As I follow the news about the plight of Mary Jane Veloso, who is set to be executed for drug smuggling in Indonesia, I wonder what would happen to her if she smuggled that 2.6 kilograms of heroin to Davao City. I heard some people had died for bringing less than that here if the urban legend of the Davao Death Squad is to be believed.
Several reports have noted that Indonesian President Joko Widodo believes that the scourge of drug abuse in his country “will ruin the nation.” He treats it as nothing short of a drug emergency and, therefore, there can be no clemency for drug smugglers.
Polls show support for the death penalty in Indonesia at 75 percent. This public opinion could be fueled by endless media stories about drug crime, abuse, death, and accidents. Indonesia considers the death penalty an important deterrent.
According to the National Narcotics Agency (BNN), 40 to 50 Indonesians die every day from drugs. It predicts the number of drug addicts will increase to 5.8 million in 2015, out of a population of 250 million.
Indonesia’s Attorney-General H.M. Prasetyo has been quoted as saying the executions were needed “to save the nation.” He added: “We need to wage war and of course we can’t compromise. There is no forgiveness for narcotics criminals.” He also noted that 45 percent of Southeast Asia’s narcotics market is in Indonesia.
But countless studies have shown that the global “war on drugs” has been a “catastrophic failure.” No less than five Nobel prize-winning economists, Britain’s deputy prime minister, a former NATO and EU foreign policy chief, and a former US secretary of state have urged world leaders to take a different approach.
A report published by the London School of Economics (LSE) called “Ending the Drug Wars,” said that “the pursuit of a militarized and enforcement-led global war on drugs strategy has produced enormous negative outcomes and collateral damage.”
According to the same report, the “repressive, one-size-fits-all approach to tackling drugs has created a $300 billion black market.”
LSE international drug policy coordinator John Collins noted that the drug war’s failure has been recognized by public health professionals, security experts, human rights authorities, and now some of the world’s most respected economists. “Leaders need to recognize that toeing the line on current drug control strategies comes with extraordinary human and financial costs to their citizens and economies,” he stressed.
They suggest “rigorously monitored experiments with legalization and a focus on public health” could minimize the impact of the illegal drug trade and worth considering in tackling the drug problem.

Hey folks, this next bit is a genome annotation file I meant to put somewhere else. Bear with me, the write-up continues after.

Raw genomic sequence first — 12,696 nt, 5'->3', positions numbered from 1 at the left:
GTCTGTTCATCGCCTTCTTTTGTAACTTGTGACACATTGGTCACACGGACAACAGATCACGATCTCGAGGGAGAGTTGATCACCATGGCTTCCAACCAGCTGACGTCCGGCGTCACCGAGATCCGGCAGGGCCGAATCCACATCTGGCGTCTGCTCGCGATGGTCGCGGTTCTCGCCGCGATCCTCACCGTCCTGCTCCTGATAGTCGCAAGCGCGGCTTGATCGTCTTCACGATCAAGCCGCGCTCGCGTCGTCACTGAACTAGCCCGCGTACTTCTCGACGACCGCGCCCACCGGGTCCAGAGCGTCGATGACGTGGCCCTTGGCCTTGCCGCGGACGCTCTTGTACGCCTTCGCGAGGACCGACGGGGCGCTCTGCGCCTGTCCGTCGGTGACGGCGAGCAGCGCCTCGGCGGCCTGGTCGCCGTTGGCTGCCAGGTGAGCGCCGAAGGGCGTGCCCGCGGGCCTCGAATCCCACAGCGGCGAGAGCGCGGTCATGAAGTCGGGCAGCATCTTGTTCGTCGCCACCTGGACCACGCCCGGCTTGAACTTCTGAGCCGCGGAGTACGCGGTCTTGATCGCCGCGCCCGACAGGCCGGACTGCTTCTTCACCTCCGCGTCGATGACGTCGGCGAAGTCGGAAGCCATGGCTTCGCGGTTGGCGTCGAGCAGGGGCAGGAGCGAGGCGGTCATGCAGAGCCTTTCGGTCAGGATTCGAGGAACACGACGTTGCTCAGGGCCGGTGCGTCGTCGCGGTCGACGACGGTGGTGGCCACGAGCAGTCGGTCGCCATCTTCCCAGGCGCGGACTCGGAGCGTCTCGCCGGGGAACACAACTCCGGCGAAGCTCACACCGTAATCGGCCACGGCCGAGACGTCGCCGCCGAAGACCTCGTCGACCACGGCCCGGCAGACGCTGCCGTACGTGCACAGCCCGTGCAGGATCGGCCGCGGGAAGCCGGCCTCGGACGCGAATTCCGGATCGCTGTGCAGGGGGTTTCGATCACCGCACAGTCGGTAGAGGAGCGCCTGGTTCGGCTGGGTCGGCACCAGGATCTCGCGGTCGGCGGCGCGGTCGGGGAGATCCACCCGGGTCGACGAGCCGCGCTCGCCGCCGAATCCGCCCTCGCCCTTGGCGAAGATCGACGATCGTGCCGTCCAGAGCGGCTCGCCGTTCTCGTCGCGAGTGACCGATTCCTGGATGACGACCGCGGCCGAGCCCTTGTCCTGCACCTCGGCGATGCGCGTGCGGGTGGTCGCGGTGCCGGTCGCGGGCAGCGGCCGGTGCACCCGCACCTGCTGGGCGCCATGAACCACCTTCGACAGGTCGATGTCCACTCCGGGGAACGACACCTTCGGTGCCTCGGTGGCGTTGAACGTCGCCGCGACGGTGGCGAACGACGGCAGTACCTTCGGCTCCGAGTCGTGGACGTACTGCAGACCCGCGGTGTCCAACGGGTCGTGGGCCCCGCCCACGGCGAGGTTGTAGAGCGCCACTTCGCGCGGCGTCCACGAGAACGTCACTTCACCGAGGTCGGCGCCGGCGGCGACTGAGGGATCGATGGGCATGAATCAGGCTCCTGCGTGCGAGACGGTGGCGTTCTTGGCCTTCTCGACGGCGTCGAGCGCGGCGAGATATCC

In analyzing the drug problem, it is reasonable to ask who benefits from it. The main beneficiaries of the illegal drug trade are those who control the growing areas, the international supply routes, and the distribution networks in consuming countries. So taken together they are enemies of this “war on drugs.”
However, two economists, Alejandro Gaviria and Daniel Mejia, calculate that only $7.6 billion of the $300 billion that Colombian cocaine eventually makes at retail stays in Colombia. That is only less than three percent. So where does all the money go? Well, it was found out that heads of the Colombian and Mexican cartels invest their money overseas. They are actually American and European investors. Much of the money in international transit drug routes also go out of the growing areas and into the Western banking system.
What about the retailers and street dealers? Another social scientist, Sudhir Venkatesh, made a study of the vast majority dealers in Chicago and he found out that they make less than $7 an hour. It’s like working in a fast food chain! The farmers and peasants who grow the coca plants and opium poppies make even less than that.
Yet these characters at the bottom of the illegal drug trade food chain, who do the most demanding and difficult work, often suffer the harshest penalties.
So who makes money in illegal drug trade? The Western banking sector. They receive commissions for the service along with lawyers, company formation agents, accountants, and tax advisers who help launder drug money.
United Nations Office on Drugs and Crime head Antonio Maria Costa was quoted as saying: “In many instances, the money from drugs was the only liquid investment capital that the banks could access during the credit squeeze of 2008. There were signs that some banks were rescued that way.”
We haven’t heard of any banker or money launderer or lawyer or accountant executed for their role in the illegal drug trade. Most of those arrested, convicted, jailed, and executed are low-level criminals who act as couriers and dealers. Because they are the ones who are actually in direct possession of narcotics. The big bosses do not possess the merchandize, only the profits.
When these rank-and-file players get executed, upper management can always hire new willing, able, and desperate minimum-wagers to continue the business. So the question now is: how many are we willing to execute to finally solve the drug problem?